Washington State men’s basketball heads across state lines to take on the Idaho Vandals in newly-opened ICCU Arena on Thursday night (6 pm, ESPN+). The Cougs look to move to 4-0 in the only true road game of their non-conference schedule, while Idaho is looking for its first win over Division I competition.
The atmosphere figures to be a lively one, with many WSU fans in town for the Cougar football game on Friday making the drive over to Moscow. Lower bowl seating in the 4200-seat facility appears to be sold out, with only upper section general admission tickets remaining.
What sort of game will those fans see? Let’s look at the players and trends that will impact the Battle of the Palouse, 277th edition.
When Idaho has the ball...
The Vandals look very different from the team that took WSU to the wire last season. Nine players logged minutes in Idaho’s first three game. Six of those players are new transfers, and one is a freshman. The top two players in terms of usage are both new to the Vandals—senior guard Mikey Dixon moved to Moscow from Grand Canyon University, while Trevante Anderson played sparingly at San Francisco.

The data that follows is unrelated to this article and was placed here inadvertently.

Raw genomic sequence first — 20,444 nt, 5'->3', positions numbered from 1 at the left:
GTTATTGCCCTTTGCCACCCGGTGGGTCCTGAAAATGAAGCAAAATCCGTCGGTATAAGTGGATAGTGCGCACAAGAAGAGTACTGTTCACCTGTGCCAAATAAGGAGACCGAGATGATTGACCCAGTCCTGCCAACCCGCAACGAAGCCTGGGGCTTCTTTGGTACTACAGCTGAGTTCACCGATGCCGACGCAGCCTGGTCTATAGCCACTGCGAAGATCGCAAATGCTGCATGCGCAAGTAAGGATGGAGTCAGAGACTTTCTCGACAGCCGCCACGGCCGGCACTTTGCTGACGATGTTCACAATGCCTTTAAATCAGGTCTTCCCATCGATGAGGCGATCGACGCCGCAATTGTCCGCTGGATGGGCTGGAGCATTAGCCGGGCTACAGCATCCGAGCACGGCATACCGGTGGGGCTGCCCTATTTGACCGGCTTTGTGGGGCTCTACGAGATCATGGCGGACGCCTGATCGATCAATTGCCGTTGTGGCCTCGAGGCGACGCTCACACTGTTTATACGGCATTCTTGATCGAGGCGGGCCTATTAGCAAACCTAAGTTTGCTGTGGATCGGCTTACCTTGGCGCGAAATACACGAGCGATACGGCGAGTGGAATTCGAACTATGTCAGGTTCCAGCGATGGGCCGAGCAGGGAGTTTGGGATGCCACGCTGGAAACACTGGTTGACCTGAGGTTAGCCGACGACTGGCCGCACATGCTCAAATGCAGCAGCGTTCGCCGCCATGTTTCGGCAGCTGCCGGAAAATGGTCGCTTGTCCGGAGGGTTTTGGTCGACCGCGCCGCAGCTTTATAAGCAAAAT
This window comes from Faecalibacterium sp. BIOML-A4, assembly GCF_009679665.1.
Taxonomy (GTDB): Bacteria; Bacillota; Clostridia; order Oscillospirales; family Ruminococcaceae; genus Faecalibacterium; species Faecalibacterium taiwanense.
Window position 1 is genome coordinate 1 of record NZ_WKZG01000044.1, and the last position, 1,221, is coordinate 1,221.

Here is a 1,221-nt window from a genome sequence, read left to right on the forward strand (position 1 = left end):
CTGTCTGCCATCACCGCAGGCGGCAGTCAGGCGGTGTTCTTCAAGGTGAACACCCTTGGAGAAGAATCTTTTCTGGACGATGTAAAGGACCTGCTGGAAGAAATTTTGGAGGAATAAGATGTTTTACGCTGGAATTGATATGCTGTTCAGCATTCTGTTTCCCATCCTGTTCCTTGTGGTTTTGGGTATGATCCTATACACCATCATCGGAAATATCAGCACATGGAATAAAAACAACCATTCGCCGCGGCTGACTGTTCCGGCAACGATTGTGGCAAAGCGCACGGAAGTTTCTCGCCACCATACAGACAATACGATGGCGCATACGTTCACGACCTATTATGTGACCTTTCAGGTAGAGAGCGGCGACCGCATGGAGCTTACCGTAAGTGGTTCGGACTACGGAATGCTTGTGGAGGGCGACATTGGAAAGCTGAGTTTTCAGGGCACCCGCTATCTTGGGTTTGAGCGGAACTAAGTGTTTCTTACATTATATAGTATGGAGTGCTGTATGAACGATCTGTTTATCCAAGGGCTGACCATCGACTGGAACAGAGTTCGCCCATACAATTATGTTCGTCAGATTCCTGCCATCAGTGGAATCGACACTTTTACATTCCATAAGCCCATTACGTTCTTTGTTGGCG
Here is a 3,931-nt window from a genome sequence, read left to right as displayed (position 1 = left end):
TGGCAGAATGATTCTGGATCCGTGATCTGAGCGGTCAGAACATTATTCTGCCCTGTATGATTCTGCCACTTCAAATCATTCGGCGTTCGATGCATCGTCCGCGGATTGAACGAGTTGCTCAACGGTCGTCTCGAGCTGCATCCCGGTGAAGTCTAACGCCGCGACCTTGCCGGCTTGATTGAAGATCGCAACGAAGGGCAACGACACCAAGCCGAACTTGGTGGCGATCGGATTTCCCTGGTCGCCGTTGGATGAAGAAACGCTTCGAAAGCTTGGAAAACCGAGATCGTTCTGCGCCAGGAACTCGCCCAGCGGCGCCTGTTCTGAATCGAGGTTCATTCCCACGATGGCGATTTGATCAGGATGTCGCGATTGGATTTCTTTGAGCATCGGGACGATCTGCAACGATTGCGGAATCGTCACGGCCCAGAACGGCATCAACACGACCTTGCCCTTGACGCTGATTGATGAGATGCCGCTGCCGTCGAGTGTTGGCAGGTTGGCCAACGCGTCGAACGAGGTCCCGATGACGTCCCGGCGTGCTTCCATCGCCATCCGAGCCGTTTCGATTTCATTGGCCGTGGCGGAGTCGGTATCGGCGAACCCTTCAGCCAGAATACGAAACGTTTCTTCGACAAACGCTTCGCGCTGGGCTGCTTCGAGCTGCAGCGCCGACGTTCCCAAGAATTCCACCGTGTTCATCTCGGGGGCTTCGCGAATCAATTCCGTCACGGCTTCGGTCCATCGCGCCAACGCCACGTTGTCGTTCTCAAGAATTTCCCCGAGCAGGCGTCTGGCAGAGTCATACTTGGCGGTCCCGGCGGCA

Dixon was primarily a jump-shooter at Grand Canyon, but he has been much more aggressive in going to the rim with Idaho. That has led to a high free throw rate—he takes a free throw for every two shots he puts up. So far he has been unable to finish inside the arc as well as he has in the past, posting a lower field goal percentage at the rim and making just 10% of his 2-point jumpers. He does seem willing to distribute more than he did at his last stop, as his assist rate has more than doubled.
Anderson—a Tacoma native who played his high school ball in Seattle at Rainier Beach—has focused on getting to the rim even more often than Dixon. He takes over half of his shots near the bucket, and he has hit 56% of those attempts. If he doesn’t venture outside, it won’t be for a 2-point jumper—he has taken three times as many 3-pointers and midrange shots. Anderson is also adept at drawing contact, so WSU’s bigs should be careful to avoid fouling when going for blocked shots.
Idaho often groups the 6’2 Dixon and 6’1 Anderson with two of 6’4 Gabe Quinnett, 6’3 Nolan Bertain, and 6’4 Rashad Smith. Philip Pepple Jr. plays most of the minutes at center, standing at just 6’7 but a stout 240. At 6’0, Yusef Salih backs up the two-guard and primarily floats outside. WSU will have a decided height advantage in the frontcourt, and possibly in the guard positions depending on lineup combinations.
Quinnett is the key Idaho holdover as a third-year sophomore primarily filling the small forward role. He doesn’t shoot much, but when he does he’s dangerous from the 3-point line—hitting 44% last season on 82 attempts.
At the rotating small forward/stretch four position, Bertain has yet to take anything other than a 3-pointer through three games, and that tracks with his two seasons at Texas A&M Corpus Christi when two-thirds of his shots cam from deep. He can shoot—hitting 42% in 2020-2021. Smith also appears to prefer long-range shots, as 43% of his field goal attempts have come from beyond the arc—he’s hit them well so far.